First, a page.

New technology is making it easier to detect shipboard gas leaks, reducing the risk of fire and improving safety for seafarers
The risk of gas leaks on board tankers was thrown into the spotlight recently following a high-profile incident in California late last year.
Long Beach harbour, where residents' complaints of a strong smell, headaches and nausea were traced to fugitive emissions from a VLCC (credit: Ron Reiring/flickr)
In November 2018, residents of Long Beach reported headaches and nausea and a strong petroleum smell, which local authorities managed to trace to a crude oil tanker berthed in the city’s harbour.
Inspectors from the South Coast Air Quality Management District (SCAQMD) issued a Notice of Violation for fugitive emissions to GAS North America, the shipping agent responsible for the Hong Kong-flagged Nave Photon VLCC.
Using portable hydrocarbon detection devices and gas-imaging cameras, the inspectors found seven out of 10 inspected pressure release devices were leaking hydrocarbon vapours in excess of limits set out by the agency.
Gas detection technology needs to be current, fit-for-purpose and well maintained; the consequences of a lapse in any of these three criteria could be costly or potentially lethal. IMO brought in Regulation XI-1/7 in 2016, requiring SOLAS-applicable vessels to carry portable gas detectors to monitor enclosed spaces, stating: “As a minimum, these shall be capable of measuring concentrations of oxygen, flammable gases or vapours, hydrogen sulphide and carbon monoxide.”
It is essential that owners keep up with the latest measures and technology, discussed below, to ensure the safety of crew and the general population alike.
Mesh networks detect leaks
Arild Saele (ScanReach): Facilitating the wirelessly tracking of crew inside a vessel
Straume, Norway-based Scandinavian Reach Technologies (Scanreach) has developed a connectivity solution specifically tailored for the challenges of the maritime environment.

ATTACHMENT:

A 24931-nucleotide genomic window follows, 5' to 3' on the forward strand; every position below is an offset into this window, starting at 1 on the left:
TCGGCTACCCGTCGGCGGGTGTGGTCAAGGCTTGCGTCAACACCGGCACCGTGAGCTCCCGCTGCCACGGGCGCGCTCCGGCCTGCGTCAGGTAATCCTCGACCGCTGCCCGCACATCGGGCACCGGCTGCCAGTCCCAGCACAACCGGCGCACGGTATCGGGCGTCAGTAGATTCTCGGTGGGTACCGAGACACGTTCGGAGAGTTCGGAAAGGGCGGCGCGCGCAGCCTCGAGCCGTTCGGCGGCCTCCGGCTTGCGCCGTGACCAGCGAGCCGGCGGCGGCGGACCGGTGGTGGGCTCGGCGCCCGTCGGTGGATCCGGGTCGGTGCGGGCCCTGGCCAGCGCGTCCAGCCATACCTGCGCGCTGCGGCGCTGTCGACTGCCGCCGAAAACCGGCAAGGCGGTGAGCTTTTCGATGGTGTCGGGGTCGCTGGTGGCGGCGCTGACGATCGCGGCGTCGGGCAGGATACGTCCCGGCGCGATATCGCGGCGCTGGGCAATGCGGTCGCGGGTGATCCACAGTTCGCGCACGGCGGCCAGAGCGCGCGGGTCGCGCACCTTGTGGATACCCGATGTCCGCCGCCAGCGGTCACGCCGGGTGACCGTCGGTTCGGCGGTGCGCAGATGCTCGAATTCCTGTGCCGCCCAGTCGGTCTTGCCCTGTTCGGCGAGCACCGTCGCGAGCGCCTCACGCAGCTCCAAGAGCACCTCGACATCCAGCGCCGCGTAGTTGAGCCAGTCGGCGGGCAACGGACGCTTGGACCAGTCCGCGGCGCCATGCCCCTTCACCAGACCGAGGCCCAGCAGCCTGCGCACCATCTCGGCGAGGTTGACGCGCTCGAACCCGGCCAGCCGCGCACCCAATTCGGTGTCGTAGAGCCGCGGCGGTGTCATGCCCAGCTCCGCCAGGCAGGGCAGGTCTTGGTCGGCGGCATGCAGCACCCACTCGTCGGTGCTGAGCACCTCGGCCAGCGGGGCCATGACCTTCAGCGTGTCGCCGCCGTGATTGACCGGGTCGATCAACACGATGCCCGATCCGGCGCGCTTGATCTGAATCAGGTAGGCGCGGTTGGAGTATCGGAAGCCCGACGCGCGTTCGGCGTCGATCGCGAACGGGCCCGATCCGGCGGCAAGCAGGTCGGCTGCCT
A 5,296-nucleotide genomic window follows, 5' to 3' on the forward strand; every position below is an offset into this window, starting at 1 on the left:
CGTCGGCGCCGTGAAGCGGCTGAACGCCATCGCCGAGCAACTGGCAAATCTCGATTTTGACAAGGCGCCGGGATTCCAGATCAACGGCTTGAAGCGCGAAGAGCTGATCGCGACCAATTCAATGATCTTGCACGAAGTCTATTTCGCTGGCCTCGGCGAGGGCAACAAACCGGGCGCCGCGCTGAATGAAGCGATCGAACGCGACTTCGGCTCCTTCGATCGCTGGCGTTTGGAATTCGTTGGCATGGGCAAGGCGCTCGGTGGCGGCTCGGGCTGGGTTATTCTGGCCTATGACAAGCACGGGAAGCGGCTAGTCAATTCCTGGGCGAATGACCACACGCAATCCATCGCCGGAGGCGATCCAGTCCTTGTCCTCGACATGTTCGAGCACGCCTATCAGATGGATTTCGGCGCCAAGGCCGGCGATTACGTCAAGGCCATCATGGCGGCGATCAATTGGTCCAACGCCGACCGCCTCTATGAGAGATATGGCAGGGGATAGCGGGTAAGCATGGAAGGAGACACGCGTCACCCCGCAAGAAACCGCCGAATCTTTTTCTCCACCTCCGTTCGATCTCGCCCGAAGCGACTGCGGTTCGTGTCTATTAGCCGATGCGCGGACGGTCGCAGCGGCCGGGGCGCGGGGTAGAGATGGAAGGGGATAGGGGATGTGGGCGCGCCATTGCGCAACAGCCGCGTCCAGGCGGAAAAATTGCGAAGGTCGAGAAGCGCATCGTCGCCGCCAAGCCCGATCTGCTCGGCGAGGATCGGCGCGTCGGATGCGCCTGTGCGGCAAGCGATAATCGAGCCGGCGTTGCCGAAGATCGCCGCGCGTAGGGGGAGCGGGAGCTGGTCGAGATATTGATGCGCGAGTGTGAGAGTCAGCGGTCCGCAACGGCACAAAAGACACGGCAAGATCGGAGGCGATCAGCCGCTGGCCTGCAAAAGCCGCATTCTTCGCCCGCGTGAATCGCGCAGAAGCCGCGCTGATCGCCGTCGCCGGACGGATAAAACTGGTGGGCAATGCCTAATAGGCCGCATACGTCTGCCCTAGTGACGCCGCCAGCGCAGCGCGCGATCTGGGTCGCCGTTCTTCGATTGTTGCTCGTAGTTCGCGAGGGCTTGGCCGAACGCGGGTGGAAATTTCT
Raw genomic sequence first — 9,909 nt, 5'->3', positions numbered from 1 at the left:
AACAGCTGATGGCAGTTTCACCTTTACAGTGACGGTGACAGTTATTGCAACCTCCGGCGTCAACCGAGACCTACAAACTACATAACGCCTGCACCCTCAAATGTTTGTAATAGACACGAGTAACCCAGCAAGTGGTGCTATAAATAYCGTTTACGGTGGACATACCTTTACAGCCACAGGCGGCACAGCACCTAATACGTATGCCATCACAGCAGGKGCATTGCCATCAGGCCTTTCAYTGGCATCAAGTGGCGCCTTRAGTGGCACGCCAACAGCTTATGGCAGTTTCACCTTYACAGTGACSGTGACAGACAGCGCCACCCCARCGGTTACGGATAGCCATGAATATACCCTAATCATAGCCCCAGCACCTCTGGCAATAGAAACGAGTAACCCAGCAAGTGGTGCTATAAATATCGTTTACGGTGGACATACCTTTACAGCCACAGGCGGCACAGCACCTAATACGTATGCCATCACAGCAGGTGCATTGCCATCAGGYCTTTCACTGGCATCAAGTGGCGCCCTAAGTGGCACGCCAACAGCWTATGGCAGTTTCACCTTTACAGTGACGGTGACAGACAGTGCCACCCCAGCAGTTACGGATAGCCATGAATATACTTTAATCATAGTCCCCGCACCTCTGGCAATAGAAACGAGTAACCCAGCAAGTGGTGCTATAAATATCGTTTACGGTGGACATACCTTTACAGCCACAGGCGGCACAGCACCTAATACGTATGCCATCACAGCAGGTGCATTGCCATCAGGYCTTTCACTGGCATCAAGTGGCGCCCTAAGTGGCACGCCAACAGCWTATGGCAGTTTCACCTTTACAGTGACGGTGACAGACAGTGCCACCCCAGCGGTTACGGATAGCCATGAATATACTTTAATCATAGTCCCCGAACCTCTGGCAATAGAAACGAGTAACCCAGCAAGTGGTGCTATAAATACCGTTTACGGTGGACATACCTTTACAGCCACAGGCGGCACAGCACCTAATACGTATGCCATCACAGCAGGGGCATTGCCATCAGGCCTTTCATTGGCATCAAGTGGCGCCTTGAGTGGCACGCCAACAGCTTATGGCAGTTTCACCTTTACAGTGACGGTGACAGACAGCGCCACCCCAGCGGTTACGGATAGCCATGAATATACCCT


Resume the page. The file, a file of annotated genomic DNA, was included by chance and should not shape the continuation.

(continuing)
ScanReach’s In:Range system was developed to answer the question “Why can’t we wirelessly track people inside a vessel?”, says chief executive Arild Saele.
The In:Range system is based around wearable sensors in a mesh network, eliminating the need for extensive cabling networks traditionally used for data transfer in large, complex steel environments like ships.
As well as providing accurate location data, ScanReach’s wearables can incorporate gas detectors and temperature sensors, providing information about the environment in which they find themselves.
ScanReach also offers the In:Connect system, a network comprising interior and exterior sensors and a central data processing unit. The sensors can be installed on board existing equipment and can link to third-party sensors. Features such as temperature sensors and gas detectors mean that in the event of an incident such as a gas leak or fire, information can be accessed about where the most dangerous areas are. Information can be streamed directly to the vessel’s bridge, as well as onshore operations centres or other parties.
ScanReach’s offerings can be integrated with digital platforms Kognifai from Kongsberg and Veracity from DNV GL, as well as customers’ own cloud computing systems.
Successful pilots of the technology have taken place on a Norwegian coast guard vessel, the large trawler Atlantic Star, and offshore support vessel North Sea Giant. The technology is set to launch at Nor Shipping in June this year.